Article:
Lee Highway: Beyond Pavement

Published in 2000 by Arlington County Cultural Affairs

Collaborative limited edition artists’ book of eight printmakers and four poets from Arlington, VA.¬† Kim Roberts edited the poetry portion. The poems were handset in Bodoni Bold and printed letterpress by Mike Kaylor at the Press at Gunston Day School, Centreville, MD. The binding was created by Portfoliobox, Inc., Providence, RI.

Out of Print

Contributors

Poets: John Elsberg, Carol Heller Nation, M.A. Schaffner, and Hilary Tham.

Visual Artists: Margaret Arthur, Lucy Blankstein, Diane Bruce, Gwen Impson, Gwen Partin, Jane Phelan, Claudia Vess, Carolyn Witschonke.
All the artists printed their images at Lee Access Print Studio on Lee Highway.

Afterword by Kim Roberts

When Lee Highway was officially dedicated as a transcontinental route in 1923, the automobile was no longer a rare sight. Paved roads, however, were still the exception rather than the rule, and cars could only travel dirt roads in dry weather without fear of getting mired. Lee Highway was the first all-weather route across the nation, a model for the “modern improved highway.”

As Dr. S. M. Johnson, General Director of the Lee Highway Association boasted: “We have taken a stand for a paved United States…The use of the automobile is universal, therefore pavement must be universal. Until this is accomplished we will not be living in the spirit of the age in which our lives are cast.”

A zero milestone dedication ceremony, presided over by President Warren Harding, took place on June 4, 1923. The zero milestone, located in the Ellipse behind the White House, was compared to the golden milestone in the Forum of Rome, as a point from which modern highways would radiate and “over which will surge the tides of an ever-advancing civilization.” The occasion drew together more automobiles than had ever before assembled in the capitol city, including 100 cars filled with Shriners, who circled the crowd twice in a caravan, blaring horns in exultation.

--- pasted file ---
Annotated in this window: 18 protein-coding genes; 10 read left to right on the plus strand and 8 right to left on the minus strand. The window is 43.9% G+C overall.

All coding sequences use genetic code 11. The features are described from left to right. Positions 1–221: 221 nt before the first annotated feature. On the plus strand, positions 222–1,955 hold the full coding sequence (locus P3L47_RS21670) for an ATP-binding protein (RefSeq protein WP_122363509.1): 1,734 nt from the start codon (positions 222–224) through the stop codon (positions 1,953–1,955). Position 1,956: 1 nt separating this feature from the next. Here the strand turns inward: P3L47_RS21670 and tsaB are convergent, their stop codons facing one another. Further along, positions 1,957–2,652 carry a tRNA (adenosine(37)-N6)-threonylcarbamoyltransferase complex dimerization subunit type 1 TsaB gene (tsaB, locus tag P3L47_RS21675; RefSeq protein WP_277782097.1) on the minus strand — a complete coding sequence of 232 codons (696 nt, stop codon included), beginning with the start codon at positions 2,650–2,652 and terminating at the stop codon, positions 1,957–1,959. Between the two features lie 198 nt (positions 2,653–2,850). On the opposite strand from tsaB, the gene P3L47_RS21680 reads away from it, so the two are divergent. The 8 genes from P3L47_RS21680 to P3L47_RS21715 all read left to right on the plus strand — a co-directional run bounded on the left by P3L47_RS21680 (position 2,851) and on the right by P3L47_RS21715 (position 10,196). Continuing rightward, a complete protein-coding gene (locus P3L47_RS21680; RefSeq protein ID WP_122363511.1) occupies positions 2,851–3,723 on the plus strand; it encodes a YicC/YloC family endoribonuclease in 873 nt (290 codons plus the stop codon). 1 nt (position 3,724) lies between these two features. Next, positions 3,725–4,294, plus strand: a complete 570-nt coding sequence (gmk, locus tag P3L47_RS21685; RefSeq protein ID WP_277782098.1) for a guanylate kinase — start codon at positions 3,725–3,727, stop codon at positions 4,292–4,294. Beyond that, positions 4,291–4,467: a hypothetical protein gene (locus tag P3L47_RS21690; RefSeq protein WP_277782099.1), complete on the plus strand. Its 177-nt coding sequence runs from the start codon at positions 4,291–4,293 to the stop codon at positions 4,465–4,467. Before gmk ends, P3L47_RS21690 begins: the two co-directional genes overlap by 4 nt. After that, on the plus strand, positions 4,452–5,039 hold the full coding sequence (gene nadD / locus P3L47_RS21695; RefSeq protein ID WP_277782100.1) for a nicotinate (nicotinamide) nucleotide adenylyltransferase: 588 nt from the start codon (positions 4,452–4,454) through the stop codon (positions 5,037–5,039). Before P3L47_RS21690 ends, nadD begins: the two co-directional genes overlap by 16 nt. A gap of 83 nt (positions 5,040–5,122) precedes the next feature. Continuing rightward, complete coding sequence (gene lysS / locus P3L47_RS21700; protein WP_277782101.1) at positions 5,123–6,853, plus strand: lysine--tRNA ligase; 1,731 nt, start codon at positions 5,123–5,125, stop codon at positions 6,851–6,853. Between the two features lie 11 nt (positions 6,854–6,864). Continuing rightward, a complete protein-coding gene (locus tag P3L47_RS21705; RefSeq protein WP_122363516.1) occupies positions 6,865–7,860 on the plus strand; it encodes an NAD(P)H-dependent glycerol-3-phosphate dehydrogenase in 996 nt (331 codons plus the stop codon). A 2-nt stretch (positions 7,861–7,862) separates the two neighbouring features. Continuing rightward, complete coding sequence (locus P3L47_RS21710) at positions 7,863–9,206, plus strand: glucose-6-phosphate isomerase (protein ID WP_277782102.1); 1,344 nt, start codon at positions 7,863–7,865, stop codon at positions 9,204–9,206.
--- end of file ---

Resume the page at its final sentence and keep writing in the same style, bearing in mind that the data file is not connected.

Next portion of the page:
Lee Highway was named, of course, for Robert E. Lee, Confederate General in the Civil War. It is perhaps the first time in history a losing general has been so honored by his victors, and yet Woodrow Wilson thought the tribute appropriate, writing: “It is one of the happy circumstances of our national life that the bitterness of the Civil War has disappeared and that General Lee is now recognized as a man worthy of the admiration of the whole nation.” In this spirit of reconciliation, Lee Highway was envisiond as a road that would transcend “section strife, binding North, South, East and West in the bond of an indissoluble Union.”

Lee Highway is now called by that name in only two states (Virginia and Alabama), but the route still exists, following US 11 in Tennessee, US 72 in Alabama and Mississippi, US 70 through Oklahoma, Texas, New Mexico, and Arizona, and US 80 in Arizona and California, where it ends in San Diego at the Pacific Milestone, with a spur to San Francisco.

In Arlington County, Virginia, it is a major thoroughfare for local traffic, and the site of the County’s first fire department (1904) and first permanent fire station (1919). Arlington County was named after Lee’s Mansion (now part of Arlington National Cemetery), and Arlington Memorial Bridge was built as a symbolic connector of the North and South in 1935. Lee Highway is also the location of the Lee Arts Center, where the Access Printmakers are housed. This book documents the relationship of the artists and poets to the communities and businesses along Lee Highway, and pays tribute to the history and people intimate with this notable road.